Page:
Hoffman has made a handful of plays so far in camp and had a particularly good day Sunday, when he hauled in two deep passes against backup DBs. But if Hoffman wants to make the team, he'll need to really separate himself from the crowd in the coming weeks. Coach Jay Gruden said this week that he wants Hoffman to show more attention to detail, specifically when it comes to his discipline on routes. Another undrafted free agent, Rashad Lawrence, has also grabbed Gruden’s attention. But Hoffman has something no other receiver on the roster possesses: size. Hoffman is listed at 6-4, 210, making him the tallest wide out on the roster. Gruden noted that the practice vs. the Patriots and the preseason games will be make-or-break for guys like Hoffman and Lawrence. It will also help if Gruden opts to keep seven wide receivers rather than six.--TEB
Well, it’s not going to be Will Compton; he is an inside backer. If Jackson doesn’t make it—that’s certainly in the realm of possibility—then you’re looking at Adrian Robinson, Gabe Miller, and the newly signed Everette Brown vying for probably one, maybe two jobs. I haven’t seen enough of them to be able to tell you who might have the edge. It is likely to come down to who plays better on special teams and we won’t have much of a handle on that until we get a couple of preseason games in the books. Stay tuned.—RT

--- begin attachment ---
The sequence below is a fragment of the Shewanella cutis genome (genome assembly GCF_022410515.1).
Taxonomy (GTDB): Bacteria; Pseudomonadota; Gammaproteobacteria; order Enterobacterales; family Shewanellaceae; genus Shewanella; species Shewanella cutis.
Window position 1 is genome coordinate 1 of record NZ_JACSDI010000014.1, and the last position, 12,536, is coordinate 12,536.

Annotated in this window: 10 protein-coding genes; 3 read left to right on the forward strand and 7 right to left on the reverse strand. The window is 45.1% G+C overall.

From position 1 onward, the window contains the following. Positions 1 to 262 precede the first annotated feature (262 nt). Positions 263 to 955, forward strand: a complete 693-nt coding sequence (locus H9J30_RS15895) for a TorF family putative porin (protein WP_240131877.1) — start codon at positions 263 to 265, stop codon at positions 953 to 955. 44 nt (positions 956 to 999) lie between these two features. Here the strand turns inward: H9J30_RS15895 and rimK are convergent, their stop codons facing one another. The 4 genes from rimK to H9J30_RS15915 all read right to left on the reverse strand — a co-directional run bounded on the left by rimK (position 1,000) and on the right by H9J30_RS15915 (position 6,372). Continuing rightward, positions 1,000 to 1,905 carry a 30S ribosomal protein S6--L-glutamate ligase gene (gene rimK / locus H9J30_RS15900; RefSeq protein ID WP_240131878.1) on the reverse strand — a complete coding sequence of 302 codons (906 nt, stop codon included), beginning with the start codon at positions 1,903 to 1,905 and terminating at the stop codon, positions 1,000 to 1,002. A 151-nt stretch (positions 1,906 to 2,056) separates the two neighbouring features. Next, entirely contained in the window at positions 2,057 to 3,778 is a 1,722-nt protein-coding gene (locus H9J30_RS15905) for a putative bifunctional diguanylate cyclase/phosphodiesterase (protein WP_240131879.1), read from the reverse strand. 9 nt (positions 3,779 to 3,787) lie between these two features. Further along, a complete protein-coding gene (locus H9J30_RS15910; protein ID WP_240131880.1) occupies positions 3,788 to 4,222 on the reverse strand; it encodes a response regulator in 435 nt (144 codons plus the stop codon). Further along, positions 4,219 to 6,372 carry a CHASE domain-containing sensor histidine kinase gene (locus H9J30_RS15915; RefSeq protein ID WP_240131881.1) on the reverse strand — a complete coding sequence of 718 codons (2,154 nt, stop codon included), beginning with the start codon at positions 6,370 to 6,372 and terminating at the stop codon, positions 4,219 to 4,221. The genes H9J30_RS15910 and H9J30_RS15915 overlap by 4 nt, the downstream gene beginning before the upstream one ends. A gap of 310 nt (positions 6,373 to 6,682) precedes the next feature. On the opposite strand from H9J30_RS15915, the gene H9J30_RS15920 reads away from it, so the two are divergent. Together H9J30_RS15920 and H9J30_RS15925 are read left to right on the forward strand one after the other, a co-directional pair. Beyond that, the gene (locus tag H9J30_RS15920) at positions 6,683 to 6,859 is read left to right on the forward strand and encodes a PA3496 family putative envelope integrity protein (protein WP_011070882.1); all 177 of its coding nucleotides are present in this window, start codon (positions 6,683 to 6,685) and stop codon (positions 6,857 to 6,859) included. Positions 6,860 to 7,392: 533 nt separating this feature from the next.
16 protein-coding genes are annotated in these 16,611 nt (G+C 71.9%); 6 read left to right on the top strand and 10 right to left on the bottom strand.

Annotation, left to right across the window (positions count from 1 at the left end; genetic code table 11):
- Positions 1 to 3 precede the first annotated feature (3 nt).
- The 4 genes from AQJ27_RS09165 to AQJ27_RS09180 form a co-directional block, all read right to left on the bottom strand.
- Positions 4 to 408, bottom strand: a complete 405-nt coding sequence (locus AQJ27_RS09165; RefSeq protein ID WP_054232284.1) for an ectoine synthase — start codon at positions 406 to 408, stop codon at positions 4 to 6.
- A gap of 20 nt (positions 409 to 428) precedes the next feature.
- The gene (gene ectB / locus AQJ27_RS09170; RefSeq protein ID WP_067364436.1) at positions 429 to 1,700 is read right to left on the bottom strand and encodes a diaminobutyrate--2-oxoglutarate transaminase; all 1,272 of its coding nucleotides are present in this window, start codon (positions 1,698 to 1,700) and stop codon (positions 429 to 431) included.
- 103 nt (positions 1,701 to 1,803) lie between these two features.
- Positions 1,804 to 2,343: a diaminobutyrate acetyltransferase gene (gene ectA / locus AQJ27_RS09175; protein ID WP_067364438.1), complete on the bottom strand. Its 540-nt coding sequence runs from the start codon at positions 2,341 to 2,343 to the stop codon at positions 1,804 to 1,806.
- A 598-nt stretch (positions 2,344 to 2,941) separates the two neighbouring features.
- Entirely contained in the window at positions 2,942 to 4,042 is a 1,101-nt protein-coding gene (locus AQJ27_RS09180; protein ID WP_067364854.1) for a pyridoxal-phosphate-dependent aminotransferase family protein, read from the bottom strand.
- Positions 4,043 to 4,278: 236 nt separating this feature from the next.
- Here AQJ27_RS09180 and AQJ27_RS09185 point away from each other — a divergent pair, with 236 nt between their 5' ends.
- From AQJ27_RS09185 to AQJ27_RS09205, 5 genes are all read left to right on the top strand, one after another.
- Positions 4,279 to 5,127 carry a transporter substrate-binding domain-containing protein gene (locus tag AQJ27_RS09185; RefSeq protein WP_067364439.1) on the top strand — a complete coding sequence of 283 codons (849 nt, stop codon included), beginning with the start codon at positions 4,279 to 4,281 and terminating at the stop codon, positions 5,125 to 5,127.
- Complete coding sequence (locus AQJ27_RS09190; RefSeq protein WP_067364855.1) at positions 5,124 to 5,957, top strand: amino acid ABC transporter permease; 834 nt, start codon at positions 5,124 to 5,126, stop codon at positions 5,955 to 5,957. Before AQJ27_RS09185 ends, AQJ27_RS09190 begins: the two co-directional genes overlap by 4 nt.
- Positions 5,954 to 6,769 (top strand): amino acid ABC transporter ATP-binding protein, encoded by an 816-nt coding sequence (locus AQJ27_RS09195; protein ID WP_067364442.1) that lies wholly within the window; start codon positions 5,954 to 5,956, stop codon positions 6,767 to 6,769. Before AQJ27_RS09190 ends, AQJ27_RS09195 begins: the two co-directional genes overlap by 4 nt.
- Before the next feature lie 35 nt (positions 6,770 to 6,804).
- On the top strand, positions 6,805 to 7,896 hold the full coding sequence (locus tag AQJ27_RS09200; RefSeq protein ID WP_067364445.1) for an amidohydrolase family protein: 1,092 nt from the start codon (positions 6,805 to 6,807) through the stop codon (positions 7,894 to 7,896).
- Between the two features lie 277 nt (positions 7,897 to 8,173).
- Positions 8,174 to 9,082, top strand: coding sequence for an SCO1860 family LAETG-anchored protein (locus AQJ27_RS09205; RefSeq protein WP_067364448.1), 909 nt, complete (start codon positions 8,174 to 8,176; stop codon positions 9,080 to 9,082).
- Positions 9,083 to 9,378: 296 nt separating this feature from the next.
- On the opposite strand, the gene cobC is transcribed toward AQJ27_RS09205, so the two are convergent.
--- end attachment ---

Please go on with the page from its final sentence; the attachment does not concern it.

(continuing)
Both have been impressive and rookie Zach Hocker’s leg strength has been apparent. Here’s how I’ve scored them so far in team drills: Forbath is 9 of 10, with a long of 48. His miss came from 49. Hocker, meantime, is 8 of 10. On Monday, the Arkansas product missed from 43 and had a 48-yarder blocked by the outstretched arm of 6 foot 8 defensive lineman Clifton Geathers. I’ll need to keep a closer eye on kickoffs. I don’t have a good feel right now. But I do know Hocker is supposed to have the stronger leg on KOs. The real measuring stick, though, will come in the preseason games because, as Gruden pointed out a few weeks ago, putting on the practice green is much easier than putting when it counts. I doubt Gruden would opt to keep two kickers because spots on the 46-man gameday roster are so valuable, but that’s another option to keep an eye on if the two kickers remain close in the coming weeks.